Toyota Manufacturing UK’s Deeside Plant to produce next generation hybrid engines
Edwina Hart has welcomed the news that Toyota Manufacturing UK is to build next generation hybrid engines at its Deeside plant in North Wales.
- First Minister celebrates the success of the rapidly growing ICT sector in Wales as he opens Capgemini’s new centre
- Number of nurse training places in Wales to increase by 10% in £85m Welsh Government investment
- Toyota Manufacturing UK’s Deeside Plant to produce next generation hybrid engines
- School Pupil Eye Care Service for Wales
- Proposals relating to the Statement of Public Participation for the National Development Framework
- The draft Private Dentistry (Wales) Regulations 2016
- Revision of Inclusion and Pupil Support guidance
- Six Day Standstill – Consultation on the Introduction of Quarantine Units
- Draft Local Government (Wales) Bill and Explanatory Memorandum
Featured consultation »The draft Private Dentistry (Wales) Regulations 2016
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Section highlightRegulation and Inspection of Social Care (Wales) Act 2016
The act will improve the quality of care and support in Wales and strengthen protection for citizens.
Assembly bills »
Bills that the Welsh Government will bring forward.Learn more »
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Section highlightWales Act 2014 annual reports
Action undertaken on the finance provisions in Part 2 of the Wales Act 2014.
2nd Supplementary Budget 2015-16 »
The 2nd Supplementary Budget proposes changes to the 1st Supplementary Budget for 2015-16 published 23 June 2015.Learn more »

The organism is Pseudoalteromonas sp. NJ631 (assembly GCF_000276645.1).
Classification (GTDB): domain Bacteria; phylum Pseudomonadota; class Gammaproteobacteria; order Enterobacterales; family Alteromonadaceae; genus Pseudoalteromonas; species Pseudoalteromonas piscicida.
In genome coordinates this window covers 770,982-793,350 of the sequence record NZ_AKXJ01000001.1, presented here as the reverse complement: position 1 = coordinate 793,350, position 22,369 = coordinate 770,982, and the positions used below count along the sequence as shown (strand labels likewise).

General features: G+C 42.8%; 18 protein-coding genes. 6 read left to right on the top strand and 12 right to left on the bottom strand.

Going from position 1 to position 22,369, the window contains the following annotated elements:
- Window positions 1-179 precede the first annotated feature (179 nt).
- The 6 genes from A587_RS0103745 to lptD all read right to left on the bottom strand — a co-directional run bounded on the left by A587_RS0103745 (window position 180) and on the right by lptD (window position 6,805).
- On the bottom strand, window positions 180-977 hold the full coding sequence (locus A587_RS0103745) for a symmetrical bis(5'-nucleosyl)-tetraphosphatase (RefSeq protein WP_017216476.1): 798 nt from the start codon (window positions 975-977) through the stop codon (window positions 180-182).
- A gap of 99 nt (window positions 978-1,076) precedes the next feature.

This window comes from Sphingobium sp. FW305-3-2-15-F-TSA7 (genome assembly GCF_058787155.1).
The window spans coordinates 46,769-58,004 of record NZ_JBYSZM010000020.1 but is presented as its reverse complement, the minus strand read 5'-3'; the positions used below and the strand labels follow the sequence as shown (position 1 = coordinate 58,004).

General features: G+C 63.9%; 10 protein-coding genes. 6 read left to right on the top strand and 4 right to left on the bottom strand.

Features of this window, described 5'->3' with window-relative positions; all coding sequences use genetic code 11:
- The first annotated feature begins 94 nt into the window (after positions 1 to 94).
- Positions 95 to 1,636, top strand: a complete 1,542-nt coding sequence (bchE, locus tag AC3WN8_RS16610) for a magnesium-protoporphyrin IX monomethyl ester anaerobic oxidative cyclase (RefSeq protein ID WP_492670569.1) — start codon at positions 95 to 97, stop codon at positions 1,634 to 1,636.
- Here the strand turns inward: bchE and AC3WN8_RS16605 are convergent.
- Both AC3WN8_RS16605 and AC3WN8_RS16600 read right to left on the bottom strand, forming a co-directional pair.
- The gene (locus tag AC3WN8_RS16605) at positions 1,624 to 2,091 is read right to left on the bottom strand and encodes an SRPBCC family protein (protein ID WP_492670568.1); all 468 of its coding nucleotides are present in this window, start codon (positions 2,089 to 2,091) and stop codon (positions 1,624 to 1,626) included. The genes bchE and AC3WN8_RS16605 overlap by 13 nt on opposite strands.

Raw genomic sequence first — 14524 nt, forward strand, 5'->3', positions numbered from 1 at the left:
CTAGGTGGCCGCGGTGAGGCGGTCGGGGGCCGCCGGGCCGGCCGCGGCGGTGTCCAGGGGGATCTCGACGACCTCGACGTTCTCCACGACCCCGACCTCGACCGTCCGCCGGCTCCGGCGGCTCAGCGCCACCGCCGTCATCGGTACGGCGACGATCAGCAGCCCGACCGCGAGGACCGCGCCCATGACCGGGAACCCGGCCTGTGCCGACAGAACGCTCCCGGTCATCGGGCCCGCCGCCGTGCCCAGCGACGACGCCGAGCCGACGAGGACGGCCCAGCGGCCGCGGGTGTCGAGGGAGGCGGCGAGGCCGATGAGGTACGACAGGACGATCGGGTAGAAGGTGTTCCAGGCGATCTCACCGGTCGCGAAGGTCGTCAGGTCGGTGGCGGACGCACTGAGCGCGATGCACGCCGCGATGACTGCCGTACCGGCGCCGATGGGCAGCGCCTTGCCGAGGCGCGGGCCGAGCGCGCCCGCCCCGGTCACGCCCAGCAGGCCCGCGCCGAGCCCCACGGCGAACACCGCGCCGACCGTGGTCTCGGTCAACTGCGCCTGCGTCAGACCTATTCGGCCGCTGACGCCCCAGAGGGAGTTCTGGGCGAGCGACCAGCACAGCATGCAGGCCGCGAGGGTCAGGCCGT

- Statistics & Research
In order to allow fair comparison between local authorities with different population characteristics this bulletin uses a measure of participation known as the “Standard Participation Rate”. The Standard Participation Rate (SPR) is a measure of how many post-16 learners there were from each local authority, compared to the number that might be expected to come from that authority based on the national average and the age and gender of people from that area. The higher the SPR the higher the level of participation in post-16 learning.
- There was notable variation in the level of participation in education and training between local authorities, and this variation followed a broadly similar geographical pattern to that displayed in 2007/08 (the last year for which this analysis was undertaken).
- The authorities with the highest standard participation rates (SPRs) for post-16 learners were Conwy, Pembrokeshire and Denbighshire. Conwy and Denbighshire had similarly high rates in 2007/08.
- The lowest SPRs were found in Monmouthshire, Wrexham and Powys; whilst not the three lowest scoring local authorities in 2007/08 they did have SPRs below the Welsh national average for the year.
- There was a noticeable fluctuation in the standard participation rate (SPR) of some local authorities when the Higher Education (HE) level learners were excluded from the analysis. For example, in Flintshire the below average participation at HE level is indicated by an eleven point rise in SPR when HE level learners are excluded from the cohort. Conversely, Ceredigion has a high level of HE participation resulting in an eight point higher SPR for the entire cohort than for the cohort excluding HE learners.
- Nationally the overall level of participation was higher in the female post-16 learner cohort than the male.
- The work-based learning cohort exhibited a large variation in participation between local authorities; much of this variation can be explained by historically diverse social and economic backgrounds.
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